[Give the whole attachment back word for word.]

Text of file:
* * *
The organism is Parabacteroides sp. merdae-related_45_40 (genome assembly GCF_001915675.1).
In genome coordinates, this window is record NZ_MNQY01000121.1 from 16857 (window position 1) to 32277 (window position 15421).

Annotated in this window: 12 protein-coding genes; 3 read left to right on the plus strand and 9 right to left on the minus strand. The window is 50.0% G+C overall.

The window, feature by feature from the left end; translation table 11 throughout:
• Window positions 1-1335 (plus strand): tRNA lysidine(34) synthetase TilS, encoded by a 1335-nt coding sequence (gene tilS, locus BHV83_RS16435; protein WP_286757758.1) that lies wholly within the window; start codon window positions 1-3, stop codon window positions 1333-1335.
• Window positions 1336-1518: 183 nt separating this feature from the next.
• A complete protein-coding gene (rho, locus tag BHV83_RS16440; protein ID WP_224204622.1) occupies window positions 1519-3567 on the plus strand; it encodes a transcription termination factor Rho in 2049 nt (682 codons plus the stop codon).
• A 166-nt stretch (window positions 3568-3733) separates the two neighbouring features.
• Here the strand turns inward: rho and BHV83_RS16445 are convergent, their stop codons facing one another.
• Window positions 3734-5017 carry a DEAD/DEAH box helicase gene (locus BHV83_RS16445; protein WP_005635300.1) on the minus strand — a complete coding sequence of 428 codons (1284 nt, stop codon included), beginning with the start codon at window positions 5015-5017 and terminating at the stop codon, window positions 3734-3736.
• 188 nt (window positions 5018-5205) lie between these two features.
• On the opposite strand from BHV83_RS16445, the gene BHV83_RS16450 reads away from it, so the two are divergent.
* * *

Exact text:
The organism is Parabacteroides sp. merdae-related_45_40 (genome assembly GCF_001915675.1).
In genome coordinates, this window is record NZ_MNQY01000121.1 from 16857 (window position 1) to 32277 (window position 15421).

Annotated in this window: 12 protein-coding genes; 3 read left to right on the plus strand and 9 right to left on the minus strand. The window is 50.0% G+C overall.

The window, feature by feature from the left end; translation table 11 throughout:
• Window positions 1-1335 (plus strand): tRNA lysidine(34) synthetase TilS, encoded by a 1335-nt coding sequence (gene tilS, locus BHV83_RS16435; protein WP_286757758.1) that lies wholly within the window; start codon window positions 1-3, stop codon window positions 1333-1335.
• Window positions 1336-1518: 183 nt separating this feature from the next.
• A complete protein-coding gene (rho, locus tag BHV83_RS16440; protein ID WP_224204622.1) occupies window positions 1519-3567 on the plus strand; it encodes a transcription termination factor Rho in 2049 nt (682 codons plus the stop codon).
• A 166-nt stretch (window positions 3568-3733) separates the two neighbouring features.
• Here the strand turns inward: rho and BHV83_RS16445 are convergent, their stop codons facing one another.
• Window positions 3734-5017 carry a DEAD/DEAH box helicase gene (locus BHV83_RS16445; protein WP_005635300.1) on the minus strand — a complete coding sequence of 428 codons (1284 nt, stop codon included), beginning with the start codon at window positions 5015-5017 and terminating at the stop codon, window positions 3734-3736.
• 188 nt (window positions 5018-5205) lie between these two features.
• On the opposite strand from BHV83_RS16445, the gene BHV83_RS16450 reads away from it, so the two are divergent.